EU coal generation needs to be phased out faster if the Paris Agreement targets are to be achieved.
That’s according to a new report from Climate Analytics, which illustrates the scale of the task at hand to decarbonise Europe’s energy sector.
It also highlights the disparity between different EU Member States with regards to cutting out coal capacity and incentivising new, clean forms of power.
For instance, Germany and Poland are home to 51% of the EU’s coal-fired power plants and responsible for 54% of coal emissions. This is a stark contrast with seven other nations in the region now using no coal at all.
Several countries, including Greece and Poland, are still planning or building new coal installations, while others such as the UK, Finland and France plan to close down all their sites within 10 to 15 years.
The report judges although the role of coal is decreasing overall, the transition needs to happen faster. The group has calculated an emissions budget of 6.5 billion tons of Carbon Dioxide by 2050 is needed.
It concludes if coal plants continue operating as they are, this emissions budget will be exceeded by around 85%.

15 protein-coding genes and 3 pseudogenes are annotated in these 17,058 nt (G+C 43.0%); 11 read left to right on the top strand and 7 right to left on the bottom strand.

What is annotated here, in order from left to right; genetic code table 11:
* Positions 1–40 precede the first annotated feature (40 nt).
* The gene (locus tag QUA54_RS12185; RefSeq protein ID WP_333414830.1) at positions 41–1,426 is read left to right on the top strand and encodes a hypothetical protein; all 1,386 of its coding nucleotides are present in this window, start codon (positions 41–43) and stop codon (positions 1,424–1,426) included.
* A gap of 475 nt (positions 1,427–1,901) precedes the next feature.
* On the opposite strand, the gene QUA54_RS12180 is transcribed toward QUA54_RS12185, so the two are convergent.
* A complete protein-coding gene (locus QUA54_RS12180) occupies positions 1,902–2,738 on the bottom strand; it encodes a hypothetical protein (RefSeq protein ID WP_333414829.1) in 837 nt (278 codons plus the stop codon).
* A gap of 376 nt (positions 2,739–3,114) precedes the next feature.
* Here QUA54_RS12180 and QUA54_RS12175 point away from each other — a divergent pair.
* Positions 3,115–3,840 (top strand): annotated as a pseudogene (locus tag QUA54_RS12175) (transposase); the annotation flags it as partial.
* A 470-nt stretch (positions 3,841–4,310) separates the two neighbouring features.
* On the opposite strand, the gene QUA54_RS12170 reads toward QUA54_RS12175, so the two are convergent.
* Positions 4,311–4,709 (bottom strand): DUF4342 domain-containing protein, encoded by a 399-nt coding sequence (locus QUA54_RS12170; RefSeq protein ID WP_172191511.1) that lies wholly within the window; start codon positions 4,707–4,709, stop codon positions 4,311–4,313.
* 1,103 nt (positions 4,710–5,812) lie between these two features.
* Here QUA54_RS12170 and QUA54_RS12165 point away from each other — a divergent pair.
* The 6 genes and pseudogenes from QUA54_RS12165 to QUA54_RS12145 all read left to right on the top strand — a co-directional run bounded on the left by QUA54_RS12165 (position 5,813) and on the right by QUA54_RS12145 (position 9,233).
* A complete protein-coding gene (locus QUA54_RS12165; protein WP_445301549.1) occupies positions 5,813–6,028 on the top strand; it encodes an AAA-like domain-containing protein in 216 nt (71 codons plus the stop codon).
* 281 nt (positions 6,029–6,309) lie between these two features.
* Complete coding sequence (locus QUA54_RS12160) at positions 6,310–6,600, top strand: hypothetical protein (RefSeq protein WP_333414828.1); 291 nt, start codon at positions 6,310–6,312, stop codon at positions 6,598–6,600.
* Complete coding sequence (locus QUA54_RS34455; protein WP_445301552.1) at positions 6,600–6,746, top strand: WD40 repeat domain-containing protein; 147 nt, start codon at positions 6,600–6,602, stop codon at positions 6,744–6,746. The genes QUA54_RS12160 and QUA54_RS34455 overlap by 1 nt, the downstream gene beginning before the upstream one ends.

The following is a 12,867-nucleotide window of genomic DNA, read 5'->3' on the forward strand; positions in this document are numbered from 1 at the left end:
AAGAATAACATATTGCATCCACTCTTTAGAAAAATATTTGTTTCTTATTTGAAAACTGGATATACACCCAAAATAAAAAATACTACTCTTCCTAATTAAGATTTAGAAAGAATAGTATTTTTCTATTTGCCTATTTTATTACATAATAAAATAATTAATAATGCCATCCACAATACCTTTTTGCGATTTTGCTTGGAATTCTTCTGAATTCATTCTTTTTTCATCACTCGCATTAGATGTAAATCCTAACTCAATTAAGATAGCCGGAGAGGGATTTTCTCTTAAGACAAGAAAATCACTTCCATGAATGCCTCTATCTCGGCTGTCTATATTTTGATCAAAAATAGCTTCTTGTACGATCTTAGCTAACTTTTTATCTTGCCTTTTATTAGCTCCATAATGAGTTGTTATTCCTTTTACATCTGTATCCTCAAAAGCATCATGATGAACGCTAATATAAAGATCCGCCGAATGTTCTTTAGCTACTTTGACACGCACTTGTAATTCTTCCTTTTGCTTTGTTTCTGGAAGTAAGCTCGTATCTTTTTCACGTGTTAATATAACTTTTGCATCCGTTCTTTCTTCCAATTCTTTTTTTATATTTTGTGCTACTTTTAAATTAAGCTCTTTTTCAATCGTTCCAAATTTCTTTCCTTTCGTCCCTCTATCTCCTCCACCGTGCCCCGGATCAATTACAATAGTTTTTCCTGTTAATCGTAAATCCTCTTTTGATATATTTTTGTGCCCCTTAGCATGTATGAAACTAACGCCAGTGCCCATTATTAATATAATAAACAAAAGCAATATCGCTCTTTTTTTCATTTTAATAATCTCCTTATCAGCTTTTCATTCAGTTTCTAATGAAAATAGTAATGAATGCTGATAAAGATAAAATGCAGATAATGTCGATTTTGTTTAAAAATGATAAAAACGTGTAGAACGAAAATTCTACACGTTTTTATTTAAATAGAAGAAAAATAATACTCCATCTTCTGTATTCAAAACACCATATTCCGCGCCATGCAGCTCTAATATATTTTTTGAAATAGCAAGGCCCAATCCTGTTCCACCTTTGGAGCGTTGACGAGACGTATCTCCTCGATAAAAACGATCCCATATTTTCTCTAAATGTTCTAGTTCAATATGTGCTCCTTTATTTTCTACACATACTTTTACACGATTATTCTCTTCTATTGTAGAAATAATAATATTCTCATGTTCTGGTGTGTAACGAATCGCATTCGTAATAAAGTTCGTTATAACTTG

Dr Michiel Schaeffer, Climate Analytics Science Director, said: “Not only would existing coal plants exceed the EU’s emissions budget but the 11 planned and announced plants would raise EU emissions to almost twice the levels required to keep warming to the Paris Agreement’s long term temperature goal.”
It predicts that to achieve the Paris Agreement target, 25% of existing plants need to be closed by 2020, with a further 47% going offline by 2025. The group believes this would result in many investors losing money.
Emissions from power generation in Europe fell 4.5% last year, primarily due to a “huge switch” from coal to gas production.